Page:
The next generation of cybersecurity professionals is being created by the Girl Scouts

Girl Scouts of the USA is rolling out a set of 18 new cybersecurity badges next year, to teach young women in grades K-12 programming, ethical hacking, and identity theft prevention.

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Tech leaders will soon be able to look to the Girl Scouts for both their cookie and cybersecurity needs. The first-ever national Girl Scout Cybersecurity training badges will roll out in 2018, teaching girls grades K-12 programming, ethical hacking, and how to avoid security incidents, as part of a partnership with Palo Alto Networks, the organizations recently announced.

Girl Scouts of the USA has ramped up the number of STEM badges and programs offered in recent years, including new robotics badges, Girl Scouts CEO Sylvia Acevedo told TechRepublic.

"As we were in the final stages of testing and piloting badges coming out, we asked girls what they might want," Acevedo said. "Loud and clear, one of the big areas of interest was computer science, and, specifically, cybersecurity."

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At the Daisy level, for grades K-1, the cybersecurity badges will focus on establishing and protecting your digital identity, including building firewalls around the information you post online. At the middle and high school level, each badge will include progressively more complex programming, hack-a-thons, and ethical hacking skills.

The badges come at a critical time for the cybersecurity industry, which is facing a talent deficit predicted to reach 3.5 million by 2021, according to Cybersecurity Ventures. Women currently comprise just 11% of today's cybersecurity workforce.

"Those numbers are staggering, and have not been trending in a positive direction, so it's clear that we need to find new and creative ways to address the talent deficit and lack of diversity in our industry," Rinki Sethi, senior director of information security at Palo Alto Networks, told TechRepublic. "We realized that if we work [with the Girl Scouts] to eliminate the barriers that typically prevent young girls from diving into STEM fields--like gender, geography and access to STEM education--and if we can introduce young girls to cybersecurity beginning when they are five years old, we can inspire the next generation of cybersecurity professionals."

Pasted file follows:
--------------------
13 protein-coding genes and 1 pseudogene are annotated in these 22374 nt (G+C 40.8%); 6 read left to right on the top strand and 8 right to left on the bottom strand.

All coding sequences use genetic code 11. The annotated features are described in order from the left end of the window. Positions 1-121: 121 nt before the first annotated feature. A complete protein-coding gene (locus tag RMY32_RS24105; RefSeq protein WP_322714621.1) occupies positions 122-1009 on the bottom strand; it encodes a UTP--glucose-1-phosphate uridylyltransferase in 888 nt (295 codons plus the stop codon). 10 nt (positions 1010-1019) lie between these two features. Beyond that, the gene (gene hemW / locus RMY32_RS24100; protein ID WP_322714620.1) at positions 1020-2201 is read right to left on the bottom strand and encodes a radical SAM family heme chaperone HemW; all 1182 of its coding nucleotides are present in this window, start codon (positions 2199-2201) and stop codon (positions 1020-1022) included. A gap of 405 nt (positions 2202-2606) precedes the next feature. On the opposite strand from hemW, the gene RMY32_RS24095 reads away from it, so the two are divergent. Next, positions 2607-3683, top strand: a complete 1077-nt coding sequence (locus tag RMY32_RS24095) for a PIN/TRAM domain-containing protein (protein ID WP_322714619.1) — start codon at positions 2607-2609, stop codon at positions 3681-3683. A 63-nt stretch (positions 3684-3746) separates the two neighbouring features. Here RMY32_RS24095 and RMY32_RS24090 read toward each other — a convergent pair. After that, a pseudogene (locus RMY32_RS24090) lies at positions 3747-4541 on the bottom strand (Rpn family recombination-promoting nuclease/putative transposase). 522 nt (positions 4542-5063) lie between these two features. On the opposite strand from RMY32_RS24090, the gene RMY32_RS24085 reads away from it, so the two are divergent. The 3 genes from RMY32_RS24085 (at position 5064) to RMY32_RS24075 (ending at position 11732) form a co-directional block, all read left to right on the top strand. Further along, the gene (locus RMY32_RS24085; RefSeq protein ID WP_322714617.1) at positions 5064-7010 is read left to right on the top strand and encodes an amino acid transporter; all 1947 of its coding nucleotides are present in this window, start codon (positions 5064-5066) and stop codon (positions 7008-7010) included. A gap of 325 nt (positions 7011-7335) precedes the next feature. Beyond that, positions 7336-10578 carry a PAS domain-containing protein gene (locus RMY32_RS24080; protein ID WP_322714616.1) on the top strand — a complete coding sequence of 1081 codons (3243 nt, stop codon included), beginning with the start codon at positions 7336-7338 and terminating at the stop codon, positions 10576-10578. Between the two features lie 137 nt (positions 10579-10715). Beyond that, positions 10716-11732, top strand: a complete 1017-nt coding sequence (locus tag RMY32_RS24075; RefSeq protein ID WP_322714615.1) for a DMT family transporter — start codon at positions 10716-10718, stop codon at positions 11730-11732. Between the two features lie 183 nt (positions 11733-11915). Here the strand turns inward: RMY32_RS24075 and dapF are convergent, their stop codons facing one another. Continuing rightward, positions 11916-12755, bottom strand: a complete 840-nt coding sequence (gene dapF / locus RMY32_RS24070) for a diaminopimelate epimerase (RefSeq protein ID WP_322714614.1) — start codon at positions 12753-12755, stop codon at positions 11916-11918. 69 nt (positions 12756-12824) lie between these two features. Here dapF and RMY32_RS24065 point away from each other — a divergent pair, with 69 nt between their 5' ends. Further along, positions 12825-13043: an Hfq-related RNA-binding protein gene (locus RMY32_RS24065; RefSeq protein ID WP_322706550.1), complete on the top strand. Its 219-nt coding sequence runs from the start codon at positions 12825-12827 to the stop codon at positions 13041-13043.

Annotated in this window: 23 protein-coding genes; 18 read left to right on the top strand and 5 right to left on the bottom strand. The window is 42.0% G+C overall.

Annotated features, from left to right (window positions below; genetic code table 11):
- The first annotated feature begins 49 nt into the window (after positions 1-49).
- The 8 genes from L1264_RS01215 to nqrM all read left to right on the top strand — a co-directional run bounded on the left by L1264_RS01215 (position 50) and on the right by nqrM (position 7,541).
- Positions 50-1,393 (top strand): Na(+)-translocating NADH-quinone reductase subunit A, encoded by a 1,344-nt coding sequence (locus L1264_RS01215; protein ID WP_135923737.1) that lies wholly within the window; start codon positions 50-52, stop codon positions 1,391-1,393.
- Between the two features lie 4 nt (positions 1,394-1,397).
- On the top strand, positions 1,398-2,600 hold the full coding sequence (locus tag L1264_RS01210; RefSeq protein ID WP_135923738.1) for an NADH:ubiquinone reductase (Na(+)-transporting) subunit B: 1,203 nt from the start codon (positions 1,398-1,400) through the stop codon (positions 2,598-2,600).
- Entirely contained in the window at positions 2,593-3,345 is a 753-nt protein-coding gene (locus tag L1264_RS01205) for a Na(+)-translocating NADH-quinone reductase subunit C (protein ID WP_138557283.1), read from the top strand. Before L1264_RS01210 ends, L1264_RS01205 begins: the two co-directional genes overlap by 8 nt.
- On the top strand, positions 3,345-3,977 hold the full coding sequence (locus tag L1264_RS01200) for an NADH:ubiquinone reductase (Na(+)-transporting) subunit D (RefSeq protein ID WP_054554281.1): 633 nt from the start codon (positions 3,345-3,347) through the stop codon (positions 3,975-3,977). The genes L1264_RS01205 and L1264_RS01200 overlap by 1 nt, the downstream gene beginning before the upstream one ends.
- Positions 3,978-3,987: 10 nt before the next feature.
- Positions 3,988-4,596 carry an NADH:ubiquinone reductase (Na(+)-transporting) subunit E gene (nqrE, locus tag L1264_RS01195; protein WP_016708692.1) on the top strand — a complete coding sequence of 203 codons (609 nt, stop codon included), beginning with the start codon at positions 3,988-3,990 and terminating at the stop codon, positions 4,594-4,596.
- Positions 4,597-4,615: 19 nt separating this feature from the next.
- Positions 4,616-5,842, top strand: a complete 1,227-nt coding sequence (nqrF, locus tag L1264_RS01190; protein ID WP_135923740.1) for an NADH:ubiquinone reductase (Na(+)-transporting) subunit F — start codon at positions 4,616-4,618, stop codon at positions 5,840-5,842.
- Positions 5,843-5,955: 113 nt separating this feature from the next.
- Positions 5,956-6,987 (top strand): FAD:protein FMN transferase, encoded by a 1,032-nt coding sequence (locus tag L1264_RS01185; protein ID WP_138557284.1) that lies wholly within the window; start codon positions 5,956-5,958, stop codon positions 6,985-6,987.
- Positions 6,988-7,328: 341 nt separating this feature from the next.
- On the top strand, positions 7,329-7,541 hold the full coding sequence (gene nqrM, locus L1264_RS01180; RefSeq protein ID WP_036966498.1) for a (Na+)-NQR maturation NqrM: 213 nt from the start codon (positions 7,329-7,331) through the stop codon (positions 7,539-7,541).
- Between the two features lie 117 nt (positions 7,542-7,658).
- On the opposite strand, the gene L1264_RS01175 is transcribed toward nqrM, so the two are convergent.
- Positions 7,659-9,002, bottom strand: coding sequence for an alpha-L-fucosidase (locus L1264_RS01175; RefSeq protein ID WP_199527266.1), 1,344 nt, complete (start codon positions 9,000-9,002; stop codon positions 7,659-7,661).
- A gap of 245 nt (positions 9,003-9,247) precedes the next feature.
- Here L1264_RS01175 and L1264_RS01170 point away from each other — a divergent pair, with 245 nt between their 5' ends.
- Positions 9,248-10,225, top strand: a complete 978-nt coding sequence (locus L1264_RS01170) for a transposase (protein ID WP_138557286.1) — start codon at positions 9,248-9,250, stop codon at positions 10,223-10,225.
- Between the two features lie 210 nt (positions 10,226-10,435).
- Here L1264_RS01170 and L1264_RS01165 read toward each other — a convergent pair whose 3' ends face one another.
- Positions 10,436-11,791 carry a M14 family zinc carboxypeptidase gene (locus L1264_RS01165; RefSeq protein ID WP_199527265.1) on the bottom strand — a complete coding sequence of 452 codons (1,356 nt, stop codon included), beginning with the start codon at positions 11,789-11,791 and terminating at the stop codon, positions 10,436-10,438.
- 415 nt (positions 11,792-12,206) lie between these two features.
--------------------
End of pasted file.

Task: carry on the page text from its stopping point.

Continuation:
Research shows that women who learn STEM skills in women-only environments tend to continue studying it for longer than those who do not, Acevedo said. "We have the national reach, we can scale, and we have a girls-only environment that helps girls persist in these technical skills," Acevedo added.

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The cybersecurity badge program will be made available in the US beginning in fall 2018 for girls in grades K-5, and in fall 2019 for girls in grades 6-12, Sethi said. The curriculum is still in development, she added, but the initial focus will likely be on cybersecurity skills development and online safety education. The Girl Scouts will also partner with tech companies across the country that will provide expertise, shadowing, and virtual support.

Other tech companies are also looking to develop a new cyber talent pipeline. Last week, AT&T and the Air Force Association announced new "CyberCamps" to teach teenagers basic cybersecurity and STEM skills. The Boy Scouts of America have also offered a Cyber Chip youth internet safety certification since 2012.

The Girl Scouts have long supported women entering STEM fields, Acevedo said: Some 90% of all female astronauts who have gone into space were Girl Scouts.

"We have the scale and the systems around badges to reach girls in every single residential zip code," Acevedo said. "As tech leaders look to where they can get their future leaders, they need look no further than the cookie entrepreneur for their next cybersecurity expert."

Image: Girl Scouts of the USA

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